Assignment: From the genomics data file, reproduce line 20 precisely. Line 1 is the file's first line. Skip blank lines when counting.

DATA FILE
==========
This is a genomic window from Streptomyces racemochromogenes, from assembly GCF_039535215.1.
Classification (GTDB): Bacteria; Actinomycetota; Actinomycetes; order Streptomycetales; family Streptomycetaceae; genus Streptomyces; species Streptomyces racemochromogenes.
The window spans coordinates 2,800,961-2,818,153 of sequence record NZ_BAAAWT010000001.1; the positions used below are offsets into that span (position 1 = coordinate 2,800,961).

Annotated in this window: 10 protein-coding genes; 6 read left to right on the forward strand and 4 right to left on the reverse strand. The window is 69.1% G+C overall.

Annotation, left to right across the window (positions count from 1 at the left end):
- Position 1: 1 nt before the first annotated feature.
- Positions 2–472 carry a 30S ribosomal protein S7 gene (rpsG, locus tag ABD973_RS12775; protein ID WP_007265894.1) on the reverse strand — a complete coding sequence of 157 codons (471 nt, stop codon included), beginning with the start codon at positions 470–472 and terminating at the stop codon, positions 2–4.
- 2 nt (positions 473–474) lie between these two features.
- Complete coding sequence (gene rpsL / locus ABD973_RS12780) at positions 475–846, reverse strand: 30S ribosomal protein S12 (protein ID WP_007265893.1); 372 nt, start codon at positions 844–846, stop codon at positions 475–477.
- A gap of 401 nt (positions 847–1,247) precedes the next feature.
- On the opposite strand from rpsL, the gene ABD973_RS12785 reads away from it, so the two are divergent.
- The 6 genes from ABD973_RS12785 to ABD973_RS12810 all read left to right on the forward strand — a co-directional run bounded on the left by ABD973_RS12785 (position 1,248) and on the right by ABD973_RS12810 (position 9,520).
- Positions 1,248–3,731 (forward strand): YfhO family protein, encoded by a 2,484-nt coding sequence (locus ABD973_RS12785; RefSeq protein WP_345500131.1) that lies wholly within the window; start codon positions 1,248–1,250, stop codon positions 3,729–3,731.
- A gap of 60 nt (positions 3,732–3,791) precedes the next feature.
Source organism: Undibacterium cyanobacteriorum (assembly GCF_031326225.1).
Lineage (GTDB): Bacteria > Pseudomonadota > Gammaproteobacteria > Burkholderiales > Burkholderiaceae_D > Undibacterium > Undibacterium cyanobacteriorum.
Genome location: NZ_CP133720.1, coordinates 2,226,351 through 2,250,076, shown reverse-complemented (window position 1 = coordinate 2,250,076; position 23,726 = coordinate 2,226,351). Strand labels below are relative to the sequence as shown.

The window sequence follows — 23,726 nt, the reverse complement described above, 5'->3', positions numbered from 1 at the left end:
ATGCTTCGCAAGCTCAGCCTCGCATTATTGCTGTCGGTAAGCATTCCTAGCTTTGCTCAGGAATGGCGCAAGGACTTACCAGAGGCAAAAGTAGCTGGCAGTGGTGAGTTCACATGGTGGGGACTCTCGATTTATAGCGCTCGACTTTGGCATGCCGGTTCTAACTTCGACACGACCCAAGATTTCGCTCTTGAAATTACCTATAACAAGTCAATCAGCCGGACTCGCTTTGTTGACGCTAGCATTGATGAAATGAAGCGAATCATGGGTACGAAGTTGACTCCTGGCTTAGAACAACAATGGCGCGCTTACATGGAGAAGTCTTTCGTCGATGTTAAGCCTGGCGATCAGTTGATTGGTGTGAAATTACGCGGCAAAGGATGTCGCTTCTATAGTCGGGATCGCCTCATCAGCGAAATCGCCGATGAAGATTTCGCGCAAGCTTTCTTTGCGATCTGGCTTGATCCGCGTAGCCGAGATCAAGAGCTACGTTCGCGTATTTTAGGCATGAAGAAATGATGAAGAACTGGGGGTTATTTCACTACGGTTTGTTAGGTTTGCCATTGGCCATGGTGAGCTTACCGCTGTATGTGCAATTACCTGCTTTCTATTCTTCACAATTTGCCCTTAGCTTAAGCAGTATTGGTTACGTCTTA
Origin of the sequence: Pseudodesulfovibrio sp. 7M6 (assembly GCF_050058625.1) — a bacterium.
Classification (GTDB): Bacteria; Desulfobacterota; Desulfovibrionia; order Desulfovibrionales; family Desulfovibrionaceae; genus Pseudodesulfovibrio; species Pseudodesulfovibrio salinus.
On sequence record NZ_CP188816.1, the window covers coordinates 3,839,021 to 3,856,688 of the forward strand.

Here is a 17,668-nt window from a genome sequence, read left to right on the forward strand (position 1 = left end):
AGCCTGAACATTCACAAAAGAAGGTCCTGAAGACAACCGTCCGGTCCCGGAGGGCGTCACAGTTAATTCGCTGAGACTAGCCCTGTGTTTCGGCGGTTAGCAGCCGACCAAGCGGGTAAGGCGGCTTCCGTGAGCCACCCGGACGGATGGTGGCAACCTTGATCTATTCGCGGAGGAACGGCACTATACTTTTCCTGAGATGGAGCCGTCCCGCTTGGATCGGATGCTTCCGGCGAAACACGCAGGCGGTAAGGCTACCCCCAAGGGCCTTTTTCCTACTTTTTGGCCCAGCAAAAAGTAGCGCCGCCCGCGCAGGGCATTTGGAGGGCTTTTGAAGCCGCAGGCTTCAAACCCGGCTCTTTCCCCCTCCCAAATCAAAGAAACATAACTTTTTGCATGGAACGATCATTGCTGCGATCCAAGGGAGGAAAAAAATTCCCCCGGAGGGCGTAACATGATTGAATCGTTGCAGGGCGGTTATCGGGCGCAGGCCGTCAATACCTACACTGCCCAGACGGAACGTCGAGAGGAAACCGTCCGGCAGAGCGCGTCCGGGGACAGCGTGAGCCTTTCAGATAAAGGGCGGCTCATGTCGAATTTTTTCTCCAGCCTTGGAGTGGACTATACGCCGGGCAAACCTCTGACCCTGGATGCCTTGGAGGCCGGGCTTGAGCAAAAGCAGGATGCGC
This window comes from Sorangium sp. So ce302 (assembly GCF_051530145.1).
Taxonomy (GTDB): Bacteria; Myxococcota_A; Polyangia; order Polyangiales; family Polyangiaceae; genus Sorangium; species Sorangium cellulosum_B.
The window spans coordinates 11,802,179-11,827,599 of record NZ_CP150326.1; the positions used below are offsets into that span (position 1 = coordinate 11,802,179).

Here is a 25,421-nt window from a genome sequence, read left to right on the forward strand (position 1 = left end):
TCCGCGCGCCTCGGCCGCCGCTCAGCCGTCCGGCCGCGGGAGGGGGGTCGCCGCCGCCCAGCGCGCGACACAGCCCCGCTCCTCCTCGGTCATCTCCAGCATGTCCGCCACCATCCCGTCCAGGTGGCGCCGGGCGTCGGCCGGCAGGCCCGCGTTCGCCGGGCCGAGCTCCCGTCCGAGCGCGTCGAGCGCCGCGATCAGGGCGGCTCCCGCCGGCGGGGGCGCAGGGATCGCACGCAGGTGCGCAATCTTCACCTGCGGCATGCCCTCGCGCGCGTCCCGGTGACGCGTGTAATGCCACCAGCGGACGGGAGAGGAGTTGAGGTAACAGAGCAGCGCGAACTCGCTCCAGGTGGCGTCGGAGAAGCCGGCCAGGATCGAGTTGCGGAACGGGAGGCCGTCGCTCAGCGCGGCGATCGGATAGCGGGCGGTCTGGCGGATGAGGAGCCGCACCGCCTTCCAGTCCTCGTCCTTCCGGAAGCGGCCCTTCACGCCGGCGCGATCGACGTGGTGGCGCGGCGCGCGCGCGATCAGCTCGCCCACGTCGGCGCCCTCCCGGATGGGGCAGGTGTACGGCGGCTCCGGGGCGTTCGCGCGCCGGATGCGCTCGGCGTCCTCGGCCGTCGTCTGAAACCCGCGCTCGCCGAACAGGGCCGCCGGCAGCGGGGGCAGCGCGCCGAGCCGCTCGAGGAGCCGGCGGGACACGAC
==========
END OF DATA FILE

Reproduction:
Origin of the sequence: Pseudodesulfovibrio sp. 7M6 (assembly GCF_050058625.1) — a bacterium.